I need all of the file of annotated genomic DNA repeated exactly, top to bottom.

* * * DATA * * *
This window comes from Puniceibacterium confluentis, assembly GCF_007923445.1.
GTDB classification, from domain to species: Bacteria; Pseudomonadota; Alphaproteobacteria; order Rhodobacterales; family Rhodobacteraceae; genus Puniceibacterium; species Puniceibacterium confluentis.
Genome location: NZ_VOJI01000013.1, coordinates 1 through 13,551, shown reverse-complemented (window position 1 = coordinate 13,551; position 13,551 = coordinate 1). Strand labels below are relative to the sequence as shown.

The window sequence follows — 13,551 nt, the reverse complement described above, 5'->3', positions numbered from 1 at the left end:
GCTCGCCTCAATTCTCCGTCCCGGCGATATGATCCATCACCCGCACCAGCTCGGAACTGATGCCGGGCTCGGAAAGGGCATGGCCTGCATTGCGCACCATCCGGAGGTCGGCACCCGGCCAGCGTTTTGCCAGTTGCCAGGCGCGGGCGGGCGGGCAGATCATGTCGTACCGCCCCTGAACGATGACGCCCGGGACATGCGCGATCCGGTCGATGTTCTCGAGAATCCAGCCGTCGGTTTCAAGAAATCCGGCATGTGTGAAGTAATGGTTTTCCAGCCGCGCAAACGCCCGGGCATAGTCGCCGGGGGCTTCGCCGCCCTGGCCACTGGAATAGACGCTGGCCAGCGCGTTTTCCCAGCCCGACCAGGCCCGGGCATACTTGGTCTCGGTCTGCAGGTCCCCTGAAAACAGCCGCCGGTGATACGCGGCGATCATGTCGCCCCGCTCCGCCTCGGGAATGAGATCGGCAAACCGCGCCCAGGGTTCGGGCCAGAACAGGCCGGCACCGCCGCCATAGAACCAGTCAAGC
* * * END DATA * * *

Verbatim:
This window comes from Puniceibacterium confluentis, assembly GCF_007923445.1.
GTDB classification, from domain to species: Bacteria; Pseudomonadota; Alphaproteobacteria; order Rhodobacterales; family Rhodobacteraceae; genus Puniceibacterium; species Puniceibacterium confluentis.
Genome location: NZ_VOJI01000013.1, coordinates 1 through 13,551, shown reverse-complemented (window position 1 = coordinate 13,551; position 13,551 = coordinate 1). Strand labels below are relative to the sequence as shown.

The window sequence follows — 13,551 nt, the reverse complement described above, 5'->3', positions numbered from 1 at the left end:
GCTCGCCTCAATTCTCCGTCCCGGCGATATGATCCATCACCCGCACCAGCTCGGAACTGATGCCGGGCTCGGAAAGGGCATGGCCTGCATTGCGCACCATCCGGAGGTCGGCACCCGGCCAGCGTTTTGCCAGTTGCCAGGCGCGGGCGGGCGGGCAGATCATGTCGTACCGCCCCTGAACGATGACGCCCGGGACATGCGCGATCCGGTCGATGTTCTCGAGAATCCAGCCGTCGGTTTCAAGAAATCCGGCATGTGTGAAGTAATGGTTTTCCAGCCGCGCAAACGCCCGGGCATAGTCGCCGGGGGCTTCGCCGCCCTGGCCACTGGAATAGACGCTGGCCAGCGCGTTTTCCCAGCCCGACCAGGCCCGGGCATACTTGGTCTCGGTCTGCAGGTCCCCTGAAAACAGCCGCCGGTGATACGCGGCGATCATGTCGCCCCGCTCCGCCTCGGGAATGAGATCGGCAAACCGCGCCCAGGGTTCGGGCCAGAACAGGCCGGCACCGCCGCCATAGAACCAGTCAAGC